May 1, 2010

The Devil's In the Storyboard

How could I, ex-consultant extraordinaire, not share this wonderful piece from the New York Times on the use of Powerpoint in the US Department of Defense? It had to be done folks. Especially because it echoes so precisely all those months of frustration with the dumming down of the professional world through the excessive use of bullet points. Seriously, we're going to end up with an entire generation of people unable to write a sentence (for those of you who still work in consulting firms, a sentence typically has a subject, a verb and an object, begins with a capital letter and ends with some form of punctuation. Just FYI.)

But don't take my word for it. Listen to what the generals have to say:

"Powerpoint makes us stupid." (General Mattis)
Powerpoint is handy for "hypnotizing chickens." (retired Colonel Hammes)

"It's dangerous because it can create the illusion of understanding and the illusion of control. Some problems in the world are not bullet-izable." (General McMaster)

The illusion of understanding. How many times did I feel that, as consultants, that was exactly what we were peddling? We shouldn't be able to get away with it. No one should be able to get away with it. Whether it's consultants, bankers (hello Fabulous Fab), or writers (like those authors who write about a place they have clearly never been to and don't even bother to research - I'll be nice and won't name names). The illusion of understanding is what gets civilizations like ours into a big fat mess (hello Athens).

Right, I'll stop here with this foray into negativity and political soap-boxing (so un-Res). But take a look at the slide that started all the hoopla at the DoD, and smile (or cringe).

We have met the enemy and he is Powerpoint, says the Times. But where's the "so what"?! Someone draw me a big f***ing arrow over here! And some pretty boxes, dammit!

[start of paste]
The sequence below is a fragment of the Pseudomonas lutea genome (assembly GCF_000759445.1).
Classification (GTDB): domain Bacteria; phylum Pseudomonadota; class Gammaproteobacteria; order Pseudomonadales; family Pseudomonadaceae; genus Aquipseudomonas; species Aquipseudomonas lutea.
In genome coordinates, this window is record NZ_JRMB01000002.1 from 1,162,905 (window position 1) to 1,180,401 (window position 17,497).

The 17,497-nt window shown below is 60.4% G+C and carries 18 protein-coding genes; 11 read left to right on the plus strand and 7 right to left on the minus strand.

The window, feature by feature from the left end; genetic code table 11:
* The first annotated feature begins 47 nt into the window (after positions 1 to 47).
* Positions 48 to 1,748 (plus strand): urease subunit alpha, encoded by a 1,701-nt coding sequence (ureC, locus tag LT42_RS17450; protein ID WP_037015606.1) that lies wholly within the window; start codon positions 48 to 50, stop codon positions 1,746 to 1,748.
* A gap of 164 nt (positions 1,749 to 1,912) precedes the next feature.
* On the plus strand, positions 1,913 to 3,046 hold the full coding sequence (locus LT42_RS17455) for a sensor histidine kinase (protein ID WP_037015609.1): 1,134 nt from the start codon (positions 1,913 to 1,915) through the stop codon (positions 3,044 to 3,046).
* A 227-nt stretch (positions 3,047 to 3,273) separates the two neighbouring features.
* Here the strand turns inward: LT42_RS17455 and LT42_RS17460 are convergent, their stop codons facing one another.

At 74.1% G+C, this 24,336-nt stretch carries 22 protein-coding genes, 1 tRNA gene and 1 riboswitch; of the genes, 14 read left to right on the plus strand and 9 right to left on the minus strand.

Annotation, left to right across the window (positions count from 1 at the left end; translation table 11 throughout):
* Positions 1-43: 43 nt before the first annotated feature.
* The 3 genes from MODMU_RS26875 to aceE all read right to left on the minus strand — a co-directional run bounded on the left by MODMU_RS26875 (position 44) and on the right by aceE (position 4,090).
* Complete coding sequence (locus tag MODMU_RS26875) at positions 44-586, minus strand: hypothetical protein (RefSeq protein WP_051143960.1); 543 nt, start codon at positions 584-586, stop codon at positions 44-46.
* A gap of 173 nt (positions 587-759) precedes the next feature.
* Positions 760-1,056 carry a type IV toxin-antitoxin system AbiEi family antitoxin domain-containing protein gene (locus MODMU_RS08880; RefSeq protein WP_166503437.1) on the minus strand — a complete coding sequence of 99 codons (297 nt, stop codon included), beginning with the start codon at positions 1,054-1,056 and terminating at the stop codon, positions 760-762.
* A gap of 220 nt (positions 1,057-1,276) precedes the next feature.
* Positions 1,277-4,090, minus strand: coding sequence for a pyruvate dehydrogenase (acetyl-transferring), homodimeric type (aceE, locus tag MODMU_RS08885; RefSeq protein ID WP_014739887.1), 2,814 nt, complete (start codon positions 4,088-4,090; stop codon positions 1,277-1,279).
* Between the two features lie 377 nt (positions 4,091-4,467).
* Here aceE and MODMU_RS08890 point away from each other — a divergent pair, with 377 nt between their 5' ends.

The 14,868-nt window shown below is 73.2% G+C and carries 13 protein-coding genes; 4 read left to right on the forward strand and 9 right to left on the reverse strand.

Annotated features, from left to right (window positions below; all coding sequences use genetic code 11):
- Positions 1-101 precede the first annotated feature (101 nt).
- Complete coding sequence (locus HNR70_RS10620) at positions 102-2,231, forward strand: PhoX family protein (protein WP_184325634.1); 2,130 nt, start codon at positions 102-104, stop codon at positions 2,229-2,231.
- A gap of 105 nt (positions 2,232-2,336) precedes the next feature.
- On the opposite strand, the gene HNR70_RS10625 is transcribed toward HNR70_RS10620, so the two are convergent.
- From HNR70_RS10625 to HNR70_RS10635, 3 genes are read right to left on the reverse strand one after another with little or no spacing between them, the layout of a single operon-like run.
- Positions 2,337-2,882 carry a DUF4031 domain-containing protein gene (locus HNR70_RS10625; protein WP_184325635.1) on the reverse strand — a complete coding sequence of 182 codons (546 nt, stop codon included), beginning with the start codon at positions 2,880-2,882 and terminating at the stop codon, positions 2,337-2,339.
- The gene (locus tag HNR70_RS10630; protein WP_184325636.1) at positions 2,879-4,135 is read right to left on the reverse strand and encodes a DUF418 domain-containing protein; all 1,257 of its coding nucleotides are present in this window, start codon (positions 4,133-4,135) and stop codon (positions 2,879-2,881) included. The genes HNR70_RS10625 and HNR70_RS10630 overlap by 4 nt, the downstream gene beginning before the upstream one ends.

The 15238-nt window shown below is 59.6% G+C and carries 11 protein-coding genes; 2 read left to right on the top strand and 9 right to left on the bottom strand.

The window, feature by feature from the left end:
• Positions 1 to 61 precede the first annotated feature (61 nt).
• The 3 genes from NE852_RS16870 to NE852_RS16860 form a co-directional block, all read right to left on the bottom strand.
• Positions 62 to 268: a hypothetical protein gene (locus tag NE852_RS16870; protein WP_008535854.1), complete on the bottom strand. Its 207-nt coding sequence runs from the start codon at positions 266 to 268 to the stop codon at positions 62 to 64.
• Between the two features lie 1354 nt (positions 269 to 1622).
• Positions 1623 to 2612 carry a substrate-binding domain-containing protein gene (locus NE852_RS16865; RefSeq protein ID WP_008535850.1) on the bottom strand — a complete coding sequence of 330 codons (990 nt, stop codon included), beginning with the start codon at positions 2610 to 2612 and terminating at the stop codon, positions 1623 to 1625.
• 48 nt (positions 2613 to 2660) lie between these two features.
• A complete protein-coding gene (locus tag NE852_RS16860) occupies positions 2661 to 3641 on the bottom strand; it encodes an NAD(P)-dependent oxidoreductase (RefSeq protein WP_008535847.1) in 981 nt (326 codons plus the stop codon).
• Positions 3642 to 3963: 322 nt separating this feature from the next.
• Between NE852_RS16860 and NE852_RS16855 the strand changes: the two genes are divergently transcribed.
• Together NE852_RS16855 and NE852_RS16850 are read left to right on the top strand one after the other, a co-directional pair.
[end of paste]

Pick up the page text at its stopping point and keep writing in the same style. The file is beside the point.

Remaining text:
Anonymous said...

You're too hard on consultants (and yourself for that matter... Strategy consulting is about rubber stamping projects on the CEO's pet list with a facade of authority and believability. There's nothing wrong with that. Companies want a few nice PowerPoint slides to present to the Board. Nothing more.

I think the disconnect and your ambivalence comes from buying into the marketing hyperbole of consulting firms-- the whole "Best and Brightest" pitch and the Out of the Box motifs are not intended to be taken seriously.

Carolyn said...

Hi again - I loved this (am another escapee from corporate 'if we're going to discuss X, please send me a chart or two before the call') - especially the 'soldier' in Iraq whose family thought he must always be in harm's way fighting in the desert and he was like 'no, I'm just doing Powerpoint.'

In my early career days, a mentor told me, 'the higher you go, the more your charts must be at the level of 'see spot run'' - he was right but at the time I thought it was simply to save executive time. And there is probably some truth to the idea that we need to be able to net out what we think.

There was another preso making the rounds a while ago at the opposite end of the extreme -- a stick-figure view of the war -- that also made one think about how we communicate -- aaah, fodder for thousands of PhD dissertations in future, if nothing else.

There must be a happy medium somewhere!

Cheers and happy writing from someone who often writes long blog posts. Sigh.